“The desire to create is one of the deepest yearnings of the human soul.”Dieter F. Uchtdorf
Marketing and creativity are deeply connected, even where it might not be readily apparent. Sure, some of it’s obvious — the designer concepting and iterating new visual branding for a client, or the writer given free rein to delve into beloved books for the agency blog. But look a little deeper, at the developer engaging all users through universal design, and the account manager anticipating future client needs to offer proactive solutions. (Humblebrag: These are all Look Listen employees.) Creativity is at the heart of all good work.
That being said, some of our daily tasks are — how to put this — more inspired than others.
Meetings, administrative work and repetitive assignments can feel a little soul-sucking, and when out-of-the-box thinking is not appreciated, it does a number on our creative confidence. So how do we continue to hone creativity, even in the face of minutia and barriers? List after list cites reading as an important way to break through blocks to stay motivated and imaginative.
Since finding something worth reading in our limited free time can be a challenge, we’ve crowdsourced a list of twelve books that sparked creativity in our employees. Read one a month, or as time allows, and join us on social to discuss all the ways you’ve been inspired!
February: Kitchen Confidential
Brian Collins, Senior Director of Development, writes: This book underscores the importance of learning your craft, learning to communicate and learning to navigate the complicated world of team dynamics — at least in part by putting in time on the “front lines” of producing/executing whatever your “thing” is. Pretty funny, too.
March: The Girl with All the Gifts
Kelsey Waananen, Copy Editor, writes: This book surprised me because I thought I knew all about the world of the zombie apocalypse. The author took the time to build a different world and find nuances to the genre that I hadn’t considered before. It was a good reminder to me that there’s always more to explore.
May: Creativity, Inc.
E Kathuria, Web Developer, writes: I thought it was an excellent treatise on working with creative people and creative teams and getting the best out of them. I found the book inspiring from the standpoint of being able to get a behind-the-scenes look at what it means to have a creative culture at such a widely regarded, admired, and successful company (Pixar).
Erica Robinson, Director of Client Success, writes: This book taught me that work ethic and a strong ‘why’ can overcome almost any obstacle, professionally and personally.
June: Book of the New Sun
Adam Barrett, Senior Media Manager, writes: This book has an unreliable narrator and it takes place sometime in the future; details are only sparsely revealed and sometimes words don’t have the same meaning in this world as they do in ours. Wolfe intentionally makes it difficult to figure out what’s going on. It encourages the reader to decipher certain details, but you have to learn what’s going to be helpful and what will just lead you to paralysis by analysis.
Kit Hughes, CEO, writes: It was cathartic to read the multi-millennial history of our species and how we moved, developed cultures and governance systems, and shaped the ecosystem of the earth.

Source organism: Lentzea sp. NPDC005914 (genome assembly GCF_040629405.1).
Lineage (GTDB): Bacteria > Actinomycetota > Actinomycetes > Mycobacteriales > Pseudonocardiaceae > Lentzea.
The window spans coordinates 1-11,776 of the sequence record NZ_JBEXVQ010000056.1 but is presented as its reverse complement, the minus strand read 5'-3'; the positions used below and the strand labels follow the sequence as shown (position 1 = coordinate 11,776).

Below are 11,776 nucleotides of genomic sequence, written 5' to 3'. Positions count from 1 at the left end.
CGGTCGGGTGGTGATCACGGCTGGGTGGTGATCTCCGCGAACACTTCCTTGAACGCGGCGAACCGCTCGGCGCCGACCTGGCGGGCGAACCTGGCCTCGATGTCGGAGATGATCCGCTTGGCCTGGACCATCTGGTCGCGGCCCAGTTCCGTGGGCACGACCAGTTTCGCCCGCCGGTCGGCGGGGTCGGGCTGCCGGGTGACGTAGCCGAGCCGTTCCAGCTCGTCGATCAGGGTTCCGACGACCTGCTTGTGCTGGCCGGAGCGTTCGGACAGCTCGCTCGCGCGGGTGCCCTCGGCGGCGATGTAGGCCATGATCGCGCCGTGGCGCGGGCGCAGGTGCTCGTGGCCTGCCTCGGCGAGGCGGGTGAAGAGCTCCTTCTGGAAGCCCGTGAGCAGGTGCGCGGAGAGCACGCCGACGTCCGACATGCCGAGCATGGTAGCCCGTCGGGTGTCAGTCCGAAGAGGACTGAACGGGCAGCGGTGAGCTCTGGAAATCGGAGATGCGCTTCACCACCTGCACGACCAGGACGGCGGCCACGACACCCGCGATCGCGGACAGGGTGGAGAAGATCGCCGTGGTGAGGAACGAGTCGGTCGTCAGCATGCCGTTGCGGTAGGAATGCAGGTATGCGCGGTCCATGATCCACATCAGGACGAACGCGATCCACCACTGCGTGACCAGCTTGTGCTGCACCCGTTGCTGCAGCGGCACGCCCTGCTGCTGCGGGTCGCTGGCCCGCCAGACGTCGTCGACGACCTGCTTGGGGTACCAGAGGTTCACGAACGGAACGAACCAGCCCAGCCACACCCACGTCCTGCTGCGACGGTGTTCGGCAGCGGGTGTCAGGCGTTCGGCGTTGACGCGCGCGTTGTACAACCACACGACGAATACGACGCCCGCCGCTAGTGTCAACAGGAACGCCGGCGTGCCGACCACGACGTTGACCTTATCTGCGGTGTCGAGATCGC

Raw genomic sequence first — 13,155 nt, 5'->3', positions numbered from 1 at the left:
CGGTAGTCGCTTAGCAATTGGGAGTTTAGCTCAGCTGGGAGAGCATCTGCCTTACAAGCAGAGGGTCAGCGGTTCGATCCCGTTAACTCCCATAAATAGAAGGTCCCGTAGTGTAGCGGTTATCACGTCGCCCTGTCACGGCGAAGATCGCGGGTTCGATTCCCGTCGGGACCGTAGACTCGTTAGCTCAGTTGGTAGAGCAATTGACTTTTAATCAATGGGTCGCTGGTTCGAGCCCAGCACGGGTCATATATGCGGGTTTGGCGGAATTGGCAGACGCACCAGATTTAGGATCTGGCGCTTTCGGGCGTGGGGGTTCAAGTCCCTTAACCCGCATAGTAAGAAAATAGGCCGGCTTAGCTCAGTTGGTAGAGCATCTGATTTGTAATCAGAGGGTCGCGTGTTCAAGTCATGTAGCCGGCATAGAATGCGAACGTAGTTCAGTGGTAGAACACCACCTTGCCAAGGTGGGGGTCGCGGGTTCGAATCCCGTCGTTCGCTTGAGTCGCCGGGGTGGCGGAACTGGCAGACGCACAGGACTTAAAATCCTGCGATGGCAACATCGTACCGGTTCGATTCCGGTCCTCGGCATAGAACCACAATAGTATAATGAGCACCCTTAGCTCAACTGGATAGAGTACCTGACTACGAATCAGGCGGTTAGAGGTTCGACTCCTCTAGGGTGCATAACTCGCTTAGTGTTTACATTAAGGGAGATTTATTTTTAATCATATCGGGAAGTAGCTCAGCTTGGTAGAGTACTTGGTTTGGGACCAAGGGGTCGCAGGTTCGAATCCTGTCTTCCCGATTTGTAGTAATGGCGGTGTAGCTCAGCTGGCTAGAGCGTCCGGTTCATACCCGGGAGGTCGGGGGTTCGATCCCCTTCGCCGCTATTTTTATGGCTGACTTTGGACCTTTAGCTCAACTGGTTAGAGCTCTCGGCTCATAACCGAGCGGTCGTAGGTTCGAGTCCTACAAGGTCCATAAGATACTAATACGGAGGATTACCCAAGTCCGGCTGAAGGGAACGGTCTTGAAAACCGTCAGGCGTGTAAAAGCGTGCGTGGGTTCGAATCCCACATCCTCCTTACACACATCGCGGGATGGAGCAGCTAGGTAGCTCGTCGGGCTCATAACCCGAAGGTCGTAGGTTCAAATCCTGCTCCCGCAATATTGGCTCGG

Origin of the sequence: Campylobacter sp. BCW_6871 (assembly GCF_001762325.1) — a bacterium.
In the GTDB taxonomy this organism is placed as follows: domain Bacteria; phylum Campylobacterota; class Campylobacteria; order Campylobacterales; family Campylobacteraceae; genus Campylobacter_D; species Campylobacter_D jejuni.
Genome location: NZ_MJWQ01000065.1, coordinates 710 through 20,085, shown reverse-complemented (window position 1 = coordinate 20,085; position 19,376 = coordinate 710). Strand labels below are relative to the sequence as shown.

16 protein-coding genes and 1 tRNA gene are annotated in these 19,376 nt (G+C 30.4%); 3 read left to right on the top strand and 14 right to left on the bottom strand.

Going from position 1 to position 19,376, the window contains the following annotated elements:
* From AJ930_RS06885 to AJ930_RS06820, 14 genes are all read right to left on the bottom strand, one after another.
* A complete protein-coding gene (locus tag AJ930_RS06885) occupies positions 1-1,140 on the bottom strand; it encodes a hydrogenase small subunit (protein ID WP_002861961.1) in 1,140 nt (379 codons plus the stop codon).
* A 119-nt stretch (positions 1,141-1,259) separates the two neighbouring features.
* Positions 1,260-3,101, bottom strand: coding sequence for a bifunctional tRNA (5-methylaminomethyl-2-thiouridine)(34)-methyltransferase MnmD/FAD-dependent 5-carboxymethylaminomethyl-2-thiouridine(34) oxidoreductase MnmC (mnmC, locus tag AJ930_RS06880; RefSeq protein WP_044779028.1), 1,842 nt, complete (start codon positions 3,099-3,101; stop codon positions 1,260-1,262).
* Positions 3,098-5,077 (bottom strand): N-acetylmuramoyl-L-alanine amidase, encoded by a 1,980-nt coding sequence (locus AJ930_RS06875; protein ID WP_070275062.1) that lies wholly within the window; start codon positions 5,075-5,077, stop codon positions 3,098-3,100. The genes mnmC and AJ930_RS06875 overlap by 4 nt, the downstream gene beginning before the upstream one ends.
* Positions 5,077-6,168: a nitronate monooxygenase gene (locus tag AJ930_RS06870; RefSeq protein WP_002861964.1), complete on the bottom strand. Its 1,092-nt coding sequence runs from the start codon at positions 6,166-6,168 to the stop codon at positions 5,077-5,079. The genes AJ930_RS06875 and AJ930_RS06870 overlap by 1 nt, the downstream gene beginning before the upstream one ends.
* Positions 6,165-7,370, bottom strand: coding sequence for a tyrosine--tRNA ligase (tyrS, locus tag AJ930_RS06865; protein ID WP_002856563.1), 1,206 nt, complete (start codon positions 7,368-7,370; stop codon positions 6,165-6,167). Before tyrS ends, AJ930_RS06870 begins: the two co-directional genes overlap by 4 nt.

Annemarie Miller, Associate Creative Director, writes: This was one of my absolute favorites as a kid, and it’s still a more fun Where’s Waldo. Each page has about 1,000 things to look at and explore, and every time you open the book, there’s something new you didn’t notice before. I’m inspired by the tangible satisfaction of finding Goldbug on each page (it’s a mini victory every time), discovering the other hidden Easter eggs, and following the rather touching central story of the Pig family. Plus, I learned a LOT about the different types of cars… and trucks… and things that go.
September: The Design of Everyday Things
Derek Kramer, Senior Developer, writes: Don Norman walks through design concepts and principles surrounding a practice he invented (Human-Centered Design). He illustrates (hilariously) everyday examples of amazing design we never notice, as well as awful design that makes life so much harder (like frustratingly complicated push/pull doors that even outsmart the gifted kids).
October: The Book of Delights: Essays
Crystal Noonan, Office Administrator, writes: I find my creativity is low when I’m feeling a bit low. These short essays inspire me to actively search for and magnify small moments of joy in daily life, sparking a different way of thinking about the mundane.
November: Big Magic: Creative Living Beyond Fear
Blanca McKissick, Director of Client Delivery, writes: Big Magic is all about unblocking external and internal obstacles that are imposed on our creativity. I love that Elizabeth Gilbert is pragmatic in her approach while consistently encouraging the qualities that make us creative — staying curious and overcoming our own fear and frustrations.
December: The Crossroads of Should and Must
Ariana Zukowski, Graphic Designer, writes: This book inspired me to be creative outside the office, which helped me separate personal work from client work. Embarking on my own projects improved my ability to navigate client revisions without taking them personally and to focus on the user throughout the process, instead of my own interests.
January 2021: It’s a Magical World: A Calvin and Hobbes Collection
Ryan Tibbits, Visual Designer, reminds us to start the new year right: Be smart, be creative, and be a little rebellious!
All images courtesy of Amazon.com.